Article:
Background Information for Dr. Eric Hintz
I have been teaching at BYU for 23 years now with a research focus on pulsating variable stars. I currently serve as the associate chair of the Department of Physics & Astronomy, with a focus on advocating for student needs. Recently I have been focused on the development of an array of robotic telescopes to study transiting planets, pulsating variable stars, solar system objects, and AGN variability.
Research Opportunities with Dr. Eric Hintz
Spectropolarimetry Measurements of Magnetic Fields in delta Scuti Variables
- This project makes use of the slight shape difference in spectral lines measured at different polarization angles
This is a project for which I'm currently seeking a graduate student
Astronomy Education Research
- Astronomy Education
I'm currently working on a project to develop a High School research competition based on pulsating variable stars. This is funded by a NASA Rocky Mountain Space Grant Consortium Mini Grant. We will provide variable star data to a number of high school teams that will then analyze the data and provide a final report that will be judged.
- Impact of Cadence on Variable Classifcation by Machine Learning
This is a project to examine how little data is needed to determine an accurate period in the pulsations of a short period variable star. There are many large survey programs running, or soon to be running, that find new variable stars. Through machine learning they try to classify these objects. However, for short period variables the classifications and periods determined, are often found to be wrong.
We are also examining the impact of space velocity on the measurements, phase jumps in the pulsation curve, and measurement errors.
We do observational work with a group of 7 robotic/remote telescopes that range from 6" to 1.8-m to follow-up on these new variables and modeling work to show the limits.
This is a program that is currently very active and where student help is needed. There is more data in hand than can easily be processed and analyzed.
- Light Curve Generation for Transiting Planets, Eclipsing Binaries, and Pulsating Variables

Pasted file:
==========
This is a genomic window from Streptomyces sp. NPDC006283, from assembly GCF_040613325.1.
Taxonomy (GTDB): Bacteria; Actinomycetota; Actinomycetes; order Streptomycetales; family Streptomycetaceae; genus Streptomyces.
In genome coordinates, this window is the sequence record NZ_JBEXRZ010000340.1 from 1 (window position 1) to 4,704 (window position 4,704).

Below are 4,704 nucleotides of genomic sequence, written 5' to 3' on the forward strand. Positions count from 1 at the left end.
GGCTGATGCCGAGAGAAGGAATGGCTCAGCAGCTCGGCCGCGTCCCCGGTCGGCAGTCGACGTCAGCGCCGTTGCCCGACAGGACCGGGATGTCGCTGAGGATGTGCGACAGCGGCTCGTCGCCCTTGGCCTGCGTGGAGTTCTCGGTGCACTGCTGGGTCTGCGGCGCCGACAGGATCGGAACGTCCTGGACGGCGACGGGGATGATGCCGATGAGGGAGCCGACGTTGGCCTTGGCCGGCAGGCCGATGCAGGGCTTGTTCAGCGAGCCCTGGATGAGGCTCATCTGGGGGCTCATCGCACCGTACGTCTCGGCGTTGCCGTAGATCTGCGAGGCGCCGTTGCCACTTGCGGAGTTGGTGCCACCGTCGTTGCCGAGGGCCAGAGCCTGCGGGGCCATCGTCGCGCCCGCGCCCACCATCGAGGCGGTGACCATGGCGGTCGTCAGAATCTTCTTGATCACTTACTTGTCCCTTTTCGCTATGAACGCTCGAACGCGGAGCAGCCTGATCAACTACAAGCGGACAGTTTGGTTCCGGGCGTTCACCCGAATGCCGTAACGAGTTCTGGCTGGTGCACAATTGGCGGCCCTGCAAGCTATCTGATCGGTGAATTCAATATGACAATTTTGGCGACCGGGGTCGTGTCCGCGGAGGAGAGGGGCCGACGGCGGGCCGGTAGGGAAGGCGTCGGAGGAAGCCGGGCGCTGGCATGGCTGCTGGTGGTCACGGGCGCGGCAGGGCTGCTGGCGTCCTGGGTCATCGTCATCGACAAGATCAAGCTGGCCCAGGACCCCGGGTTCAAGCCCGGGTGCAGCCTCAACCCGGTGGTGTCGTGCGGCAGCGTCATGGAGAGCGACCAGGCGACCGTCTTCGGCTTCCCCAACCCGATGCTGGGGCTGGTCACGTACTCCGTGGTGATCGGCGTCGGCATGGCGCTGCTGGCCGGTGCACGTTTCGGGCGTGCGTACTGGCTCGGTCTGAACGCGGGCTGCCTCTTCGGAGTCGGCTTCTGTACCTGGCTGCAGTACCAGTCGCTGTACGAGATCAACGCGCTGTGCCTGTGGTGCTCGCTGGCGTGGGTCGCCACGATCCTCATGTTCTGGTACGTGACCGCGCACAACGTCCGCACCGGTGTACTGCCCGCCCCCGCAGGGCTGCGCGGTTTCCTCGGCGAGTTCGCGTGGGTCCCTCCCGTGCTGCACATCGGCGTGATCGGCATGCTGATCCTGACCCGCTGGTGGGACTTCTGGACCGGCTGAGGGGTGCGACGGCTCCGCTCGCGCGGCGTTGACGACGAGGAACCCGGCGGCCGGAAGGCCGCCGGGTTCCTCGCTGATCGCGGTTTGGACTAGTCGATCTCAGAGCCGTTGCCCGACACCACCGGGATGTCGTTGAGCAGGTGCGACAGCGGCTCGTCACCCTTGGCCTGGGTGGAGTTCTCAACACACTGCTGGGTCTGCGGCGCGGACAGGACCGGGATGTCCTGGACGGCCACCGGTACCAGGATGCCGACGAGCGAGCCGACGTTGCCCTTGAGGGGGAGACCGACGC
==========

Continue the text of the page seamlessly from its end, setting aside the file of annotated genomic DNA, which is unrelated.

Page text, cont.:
We have developed a number of robotic telescope systems on the observation deck of the Eyring Science Center. These range from 6" and 24". Most of the systems are currently capable of working the entire night robotically. We observe transiting planets, eclipsing binary systems, pulsating variables, and other systems that change in brightness. In some cases we really want to process the data as soon as possible to get the data sent to programs like the NASA TESS transit finding program. With the amount of data generated we just need help in processing the data. If someone were to work on this program they would get experience over a wide range of objects.
Always looking for new research students on these projects.
- Period Changes in Medium Amplitude delta Scuti Variables
In general, researchers consider there to be two groups of delta Scuti variables; the High Amplitude delta Scuti (HADS) and the Low Amplitude delta Scuti (LADS). However, the in between realm is interesting. The Medium Amplitide delta Scuti stars seems to show a range of changes in both amplitude and period. This makes them a very interesting group to monitor.
We are now adding some computer modeling to try to better understand these changes.
This is a place where there is always need for additional help. We will have 6 robotic telescopes running on every clear night by the summer of 2022. That means a lot of data to process and light curves to be determined.
- Spectrophotometic Comparison of H-alpha and H-beta Index
Traditionally the H-beta index has been used as a reddening free index to measure the surface temperature of stars. Prof. Joner in the department has developed a new H-alpha index that has great promise. We are working together to spectrophotometrically compare the two systems and the application of the system to a number of different types of objects.
- Spectroscopic Survey of Northern Sky delta Scuti Variables
To understand the nature of the delta Scuti variables in the instability strip one needs as much information as possible about the stars. However, an examination of the catalog of delta Scuti variables shows a lack of basic information on many of the group. Of the 247 delta Scuti stars visible in the northern hemisphere we currently have spectra of 242 of them. These need to be reduced to provide estimates of some basic stellar properties like [Fe/H], radial velocity, rotational velocity, and perhaps information on any binary companions.
- Variable Star Search in Open Clusters
We are currently searching for new low amplitude variable stars in a large sample of open clusters. The clusters cover a wide range of ages and will provide a evolutionary test of how the variable stars change with age. We are also looking for very small eclipses that might be the sign of a planet.